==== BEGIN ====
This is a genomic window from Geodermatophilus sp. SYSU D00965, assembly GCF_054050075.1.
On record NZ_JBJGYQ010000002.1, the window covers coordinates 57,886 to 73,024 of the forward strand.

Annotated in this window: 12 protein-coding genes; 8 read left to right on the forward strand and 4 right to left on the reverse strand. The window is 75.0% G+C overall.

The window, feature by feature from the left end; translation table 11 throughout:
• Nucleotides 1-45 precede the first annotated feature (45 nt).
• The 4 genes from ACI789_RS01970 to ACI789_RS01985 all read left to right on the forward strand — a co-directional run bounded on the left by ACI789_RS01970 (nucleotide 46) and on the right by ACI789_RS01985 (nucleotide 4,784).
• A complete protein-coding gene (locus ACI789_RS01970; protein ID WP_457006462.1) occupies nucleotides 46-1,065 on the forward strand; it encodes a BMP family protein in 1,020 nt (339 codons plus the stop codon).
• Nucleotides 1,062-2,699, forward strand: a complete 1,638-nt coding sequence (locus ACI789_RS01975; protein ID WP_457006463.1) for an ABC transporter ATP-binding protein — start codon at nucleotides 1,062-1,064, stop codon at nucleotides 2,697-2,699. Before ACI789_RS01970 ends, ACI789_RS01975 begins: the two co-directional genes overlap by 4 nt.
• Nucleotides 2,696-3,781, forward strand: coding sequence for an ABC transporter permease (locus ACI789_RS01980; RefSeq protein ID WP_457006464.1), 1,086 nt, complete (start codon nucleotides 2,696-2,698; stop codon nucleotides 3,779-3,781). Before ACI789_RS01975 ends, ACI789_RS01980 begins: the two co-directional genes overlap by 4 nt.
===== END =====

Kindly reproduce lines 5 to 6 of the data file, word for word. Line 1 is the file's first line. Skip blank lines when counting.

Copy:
• Nucleotides 1-45 precede the first annotated feature (45 nt).
• The 4 genes from ACI789_RS01970 to ACI789_RS01985 all read left to right on the forward strand — a co-directional run bounded on the left by ACI789_RS01970 (nucleotide 46) and on the right by ACI789_RS01985 (nucleotide 4,784).